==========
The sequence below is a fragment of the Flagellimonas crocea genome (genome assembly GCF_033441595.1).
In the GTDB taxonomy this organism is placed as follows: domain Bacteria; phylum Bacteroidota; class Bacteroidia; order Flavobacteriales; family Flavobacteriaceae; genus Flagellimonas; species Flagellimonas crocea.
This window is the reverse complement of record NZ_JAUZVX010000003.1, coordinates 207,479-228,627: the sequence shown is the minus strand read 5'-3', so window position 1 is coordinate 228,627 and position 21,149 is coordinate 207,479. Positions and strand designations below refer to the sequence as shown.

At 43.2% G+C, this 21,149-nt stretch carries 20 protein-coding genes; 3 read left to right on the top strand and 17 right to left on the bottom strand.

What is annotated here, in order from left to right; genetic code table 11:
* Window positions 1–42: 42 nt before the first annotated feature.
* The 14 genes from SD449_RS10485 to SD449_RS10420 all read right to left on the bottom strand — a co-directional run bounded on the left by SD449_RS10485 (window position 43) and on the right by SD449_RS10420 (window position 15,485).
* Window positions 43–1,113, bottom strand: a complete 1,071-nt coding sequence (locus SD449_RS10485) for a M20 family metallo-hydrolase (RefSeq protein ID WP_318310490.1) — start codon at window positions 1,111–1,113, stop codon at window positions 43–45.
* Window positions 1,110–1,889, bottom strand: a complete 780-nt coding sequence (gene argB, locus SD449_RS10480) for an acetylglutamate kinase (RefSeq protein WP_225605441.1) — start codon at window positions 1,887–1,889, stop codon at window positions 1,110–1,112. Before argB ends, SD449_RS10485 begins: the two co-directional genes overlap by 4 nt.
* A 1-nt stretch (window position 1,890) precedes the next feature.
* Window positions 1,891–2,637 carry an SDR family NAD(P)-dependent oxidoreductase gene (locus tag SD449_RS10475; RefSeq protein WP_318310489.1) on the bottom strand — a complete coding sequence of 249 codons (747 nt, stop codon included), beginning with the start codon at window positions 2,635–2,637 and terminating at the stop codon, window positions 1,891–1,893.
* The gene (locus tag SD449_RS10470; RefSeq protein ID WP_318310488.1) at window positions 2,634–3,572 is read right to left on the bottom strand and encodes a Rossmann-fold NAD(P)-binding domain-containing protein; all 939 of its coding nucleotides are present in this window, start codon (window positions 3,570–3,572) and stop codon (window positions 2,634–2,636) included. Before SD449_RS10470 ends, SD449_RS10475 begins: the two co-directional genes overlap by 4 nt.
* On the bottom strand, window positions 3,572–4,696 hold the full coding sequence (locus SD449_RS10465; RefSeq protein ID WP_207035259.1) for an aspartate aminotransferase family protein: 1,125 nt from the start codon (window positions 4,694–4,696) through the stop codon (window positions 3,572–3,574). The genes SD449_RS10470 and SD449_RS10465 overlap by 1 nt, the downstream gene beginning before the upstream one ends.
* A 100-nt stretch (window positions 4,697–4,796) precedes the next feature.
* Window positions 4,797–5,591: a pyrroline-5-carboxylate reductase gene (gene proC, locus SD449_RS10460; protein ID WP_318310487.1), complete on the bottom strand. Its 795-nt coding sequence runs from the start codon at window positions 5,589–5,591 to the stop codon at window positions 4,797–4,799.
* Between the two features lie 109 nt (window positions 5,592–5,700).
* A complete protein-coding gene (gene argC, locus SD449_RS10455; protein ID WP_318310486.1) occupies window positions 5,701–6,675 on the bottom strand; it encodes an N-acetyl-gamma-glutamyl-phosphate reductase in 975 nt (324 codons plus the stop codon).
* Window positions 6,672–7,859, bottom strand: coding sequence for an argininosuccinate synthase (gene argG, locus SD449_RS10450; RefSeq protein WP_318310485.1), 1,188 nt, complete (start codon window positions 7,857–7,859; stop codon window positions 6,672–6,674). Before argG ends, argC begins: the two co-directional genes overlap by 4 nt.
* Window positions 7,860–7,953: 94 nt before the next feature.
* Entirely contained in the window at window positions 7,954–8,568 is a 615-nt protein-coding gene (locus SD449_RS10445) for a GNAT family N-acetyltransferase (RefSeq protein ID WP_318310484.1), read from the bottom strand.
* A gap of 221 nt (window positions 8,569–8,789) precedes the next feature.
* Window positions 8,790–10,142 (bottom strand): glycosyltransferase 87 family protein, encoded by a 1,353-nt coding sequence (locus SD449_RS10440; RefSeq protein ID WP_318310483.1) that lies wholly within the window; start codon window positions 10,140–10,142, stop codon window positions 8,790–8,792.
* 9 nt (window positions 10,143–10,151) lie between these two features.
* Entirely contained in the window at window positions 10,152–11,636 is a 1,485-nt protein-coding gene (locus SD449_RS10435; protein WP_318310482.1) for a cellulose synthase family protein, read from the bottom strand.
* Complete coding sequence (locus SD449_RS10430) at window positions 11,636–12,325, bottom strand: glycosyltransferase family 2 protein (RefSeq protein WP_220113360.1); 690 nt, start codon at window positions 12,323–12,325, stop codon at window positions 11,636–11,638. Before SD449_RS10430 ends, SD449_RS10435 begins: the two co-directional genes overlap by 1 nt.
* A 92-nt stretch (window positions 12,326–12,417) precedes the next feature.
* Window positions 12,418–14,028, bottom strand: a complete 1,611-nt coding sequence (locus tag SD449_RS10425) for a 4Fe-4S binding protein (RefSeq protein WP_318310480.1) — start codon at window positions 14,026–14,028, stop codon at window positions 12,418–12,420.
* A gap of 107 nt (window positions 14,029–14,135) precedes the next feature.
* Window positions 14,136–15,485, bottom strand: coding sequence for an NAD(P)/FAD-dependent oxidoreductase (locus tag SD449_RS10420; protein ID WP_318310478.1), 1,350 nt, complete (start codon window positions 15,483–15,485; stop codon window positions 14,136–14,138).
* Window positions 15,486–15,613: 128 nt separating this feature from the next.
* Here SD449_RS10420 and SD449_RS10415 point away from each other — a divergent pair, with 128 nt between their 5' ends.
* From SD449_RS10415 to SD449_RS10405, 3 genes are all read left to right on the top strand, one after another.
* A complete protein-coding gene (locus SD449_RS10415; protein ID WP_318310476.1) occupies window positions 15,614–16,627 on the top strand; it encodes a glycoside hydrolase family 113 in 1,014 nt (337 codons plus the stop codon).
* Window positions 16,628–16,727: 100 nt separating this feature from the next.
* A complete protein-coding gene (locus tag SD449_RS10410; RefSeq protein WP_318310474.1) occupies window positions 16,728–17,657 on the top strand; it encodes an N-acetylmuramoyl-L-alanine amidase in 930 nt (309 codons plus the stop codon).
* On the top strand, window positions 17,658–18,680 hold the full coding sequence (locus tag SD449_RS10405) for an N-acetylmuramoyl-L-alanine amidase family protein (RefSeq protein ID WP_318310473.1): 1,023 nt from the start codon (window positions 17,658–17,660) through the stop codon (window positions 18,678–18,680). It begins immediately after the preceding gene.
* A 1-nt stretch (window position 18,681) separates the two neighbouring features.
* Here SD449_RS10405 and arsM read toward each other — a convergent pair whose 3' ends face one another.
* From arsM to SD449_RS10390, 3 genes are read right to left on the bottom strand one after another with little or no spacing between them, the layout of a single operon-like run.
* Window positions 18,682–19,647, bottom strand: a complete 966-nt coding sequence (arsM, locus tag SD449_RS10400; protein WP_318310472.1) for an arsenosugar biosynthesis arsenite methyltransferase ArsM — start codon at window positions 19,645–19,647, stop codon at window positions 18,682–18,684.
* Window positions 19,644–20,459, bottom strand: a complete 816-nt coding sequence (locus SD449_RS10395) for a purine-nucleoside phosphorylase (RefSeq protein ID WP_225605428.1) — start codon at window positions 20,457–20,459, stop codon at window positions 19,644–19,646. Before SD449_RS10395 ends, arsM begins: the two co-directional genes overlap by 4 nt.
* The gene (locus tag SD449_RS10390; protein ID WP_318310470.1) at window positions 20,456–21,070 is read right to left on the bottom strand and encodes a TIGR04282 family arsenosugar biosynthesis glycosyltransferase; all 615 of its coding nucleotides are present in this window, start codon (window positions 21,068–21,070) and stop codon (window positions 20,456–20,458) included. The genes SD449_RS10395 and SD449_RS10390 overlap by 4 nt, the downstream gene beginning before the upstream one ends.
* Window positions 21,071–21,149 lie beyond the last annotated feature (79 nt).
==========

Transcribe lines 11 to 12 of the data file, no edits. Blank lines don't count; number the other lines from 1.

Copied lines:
* Window positions 1,891–2,637 carry an SDR family NAD(P)-dependent oxidoreductase gene (locus tag SD449_RS10475; RefSeq protein WP_318310489.1) on the bottom strand — a complete coding sequence of 249 codons (747 nt, stop codon included), beginning with the start codon at window positions 2,635–2,637 and terminating at the stop codon, window positions 1,891–1,893.
* The gene (locus tag SD449_RS10470; RefSeq protein ID WP_318310488.1) at window positions 2,634–3,572 is read right to left on the bottom strand and encodes a Rossmann-fold NAD(P)-binding domain-containing protein; all 939 of its coding nucleotides are present in this window, start codon (window positions 3,570–3,572) and stop codon (window positions 2,634–2,636) included. Before SD449_RS10470 ends, SD449_RS10475 begins: the two co-directional genes overlap by 4 nt.